A `perfect' campus setting

St. John's College's architecture is a blend of the past and today

December 15, 2006|By Jamie Stiehm | Jamie Stiehm,SUN REPORTER

Stately McDowell Hall, a perfectly Palladian building, and stark, modernist Mellon Hall are St. John's College's odd couple of edifices.

Separated by two centuries, both are outstanding works, according to the Council of Independent Colleges Historic Campus Architecture Project, which recently released a national inventory of significant college buildings and landscaping.

In fact, the database by the Washington-based organization lists a dozen sites at Annapolis' serene liberal arts college, among more than 4,000 significant sites nationwide. All were selected through a survey of about 370 private institutions.

Richard Ekman, president of the council, said the goal is to show how architectural and educational visions intersected in the past.

"Private colleges and universities tend to be the older ones, and their campuses can be living museums," he said. "The buildings and the physical layouts often reflected the values and philosophy of the institution."

"Access to the collection of images is a wonderful resource for everyone," Ekman added.

Notable sites at St. John's, which educates 450 undergraduates through a rarefied Great Books curriculum, include the plush 1934 Greenfield Library, which offers a duet of old and new architectural styles in the entrance and staircase leading up to the stacks, and the French Monument. The latter honors French soldiers who aided the Colonial patriots' cause and are buried on campus.

Bookending them are the college's first building, McDowell, and one of its most recent, Mellon. "Mellon is the counterpoint to the 18th-century elegance of [McDowell]," said Nicholas Maistrellis, a St. John's College faculty tutor, standing on a footpath between the two buildings. He had just spent three hours meeting one-on-one with students in Mellon Hall, stationed at a table in a glass garden room.

The college predates the American Revolution, when McDowell Hall was intended to be the Maryland governor's mansion in the 1740s. But construction stalled when public finances ran dry. Thomas Jefferson, writing in 1766, noted of the empty hull: " ... after being nearly finished, they have suffered [it] to go to ruin."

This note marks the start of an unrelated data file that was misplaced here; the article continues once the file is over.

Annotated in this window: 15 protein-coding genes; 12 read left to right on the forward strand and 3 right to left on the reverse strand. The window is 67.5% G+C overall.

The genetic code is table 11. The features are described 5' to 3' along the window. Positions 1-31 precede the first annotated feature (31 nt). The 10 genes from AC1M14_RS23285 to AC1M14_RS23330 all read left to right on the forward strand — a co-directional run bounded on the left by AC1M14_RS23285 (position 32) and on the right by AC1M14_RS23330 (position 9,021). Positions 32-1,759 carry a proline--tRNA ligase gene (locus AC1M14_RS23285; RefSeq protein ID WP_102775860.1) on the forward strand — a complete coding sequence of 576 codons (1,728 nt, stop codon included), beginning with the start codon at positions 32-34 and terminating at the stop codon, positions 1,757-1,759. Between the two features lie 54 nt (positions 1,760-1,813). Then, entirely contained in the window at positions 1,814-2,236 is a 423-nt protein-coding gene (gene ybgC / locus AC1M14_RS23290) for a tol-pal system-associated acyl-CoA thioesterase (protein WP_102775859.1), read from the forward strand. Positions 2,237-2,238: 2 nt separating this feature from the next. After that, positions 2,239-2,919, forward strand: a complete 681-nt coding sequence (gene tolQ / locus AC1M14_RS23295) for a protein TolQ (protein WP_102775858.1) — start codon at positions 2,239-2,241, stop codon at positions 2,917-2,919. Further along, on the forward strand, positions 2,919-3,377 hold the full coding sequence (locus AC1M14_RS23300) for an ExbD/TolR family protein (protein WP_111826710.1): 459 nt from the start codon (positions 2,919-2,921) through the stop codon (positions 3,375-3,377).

The college took over the property and completed the structure, topping it with a bell tower. The effect echoes the look of the nearby State House dome.

"It [McDowell Hall] was the whole college back then," the admissions director, John Christensen, said. "Students lived, ate and studied there."

Christensen, who co-authored a book on McDowell Hall, said its bricks, mortar, fireplaces and arched Palladian windows are not just nice Georgian visual details. Over the years, he noted, they set the scene for seminars and countless casual exchanges.

"It has great classrooms with fireplaces," he said. "It's the perfect setting, very inviting and the right size."

St. John's students lead old-fashioned lives in the classrooms, coffee shop and lofty Great Hall of McDowell Hall, at the center of the campus. During Wednesday night's "Winter Collegium" concert, a freshman chorus sang medieval chants and a piano-violin-cello trio played Mendolssohn as students crammed the second-story balcony.

"The look, the acoustics, the feel are essential to conversation and community," said Peter Kalkavage, a faculty tutor who directs the freshman chorus. Music is an important part of that.

Samantha Enns, 20, a junior preparing for the post-concert reception, said, "This building is a convergence."

The 1958 Mellon Hall design by the Austrian-American architect Richard Neutra is not as universally loved. But the sleek, low-slung building, in the style of Frank Lloyd Wright's Prairie School, is seen as a modernist masterpiece.

Steve Ziger, principal with Ziger/Snead, the Baltimore firm that renovated and expanded the Neutra building in 2002, said he sensed a "dialogue" between Mellon Hall and McDowell Hall.

In researching Neutra's concepts for Mellon Hall, Ziger said, he found that the architect delved into themes on the ancient Greek marketplace of ideas.

Neutra found that ideal harmonized with the college's character so well he sought enhanced common spaces and forums.

"He was creating a democratic space to discourse around a central garden courtyard, like the old Greek "agora" or market," Ziger said. "Given St. John's beautiful Georgian campus, he was trying to create a landscape and a gathering place that would fit in the classical sense."

In that spirit, Mellon Hall has an inspired Conversation Room with oval seating and a trapezoidal skylight window. In another room, a "pendulum pit" is in sync with the earth's rotations. The Mitchell Art Gallery is a recent addition.

To inform visitors about the buildings and their storied history, the college offers a self-guided walking tour, said Patricia E. Dempsey, a spokeswoman.

"The walking tour of St. John's is one of the best-kept secrets in town," she said. "Visitors are surprised when they discover it - the campus is an oasis of trees and distinctive buildings."

For more about the St. John's sites, visit www.cic.edu/hcap .

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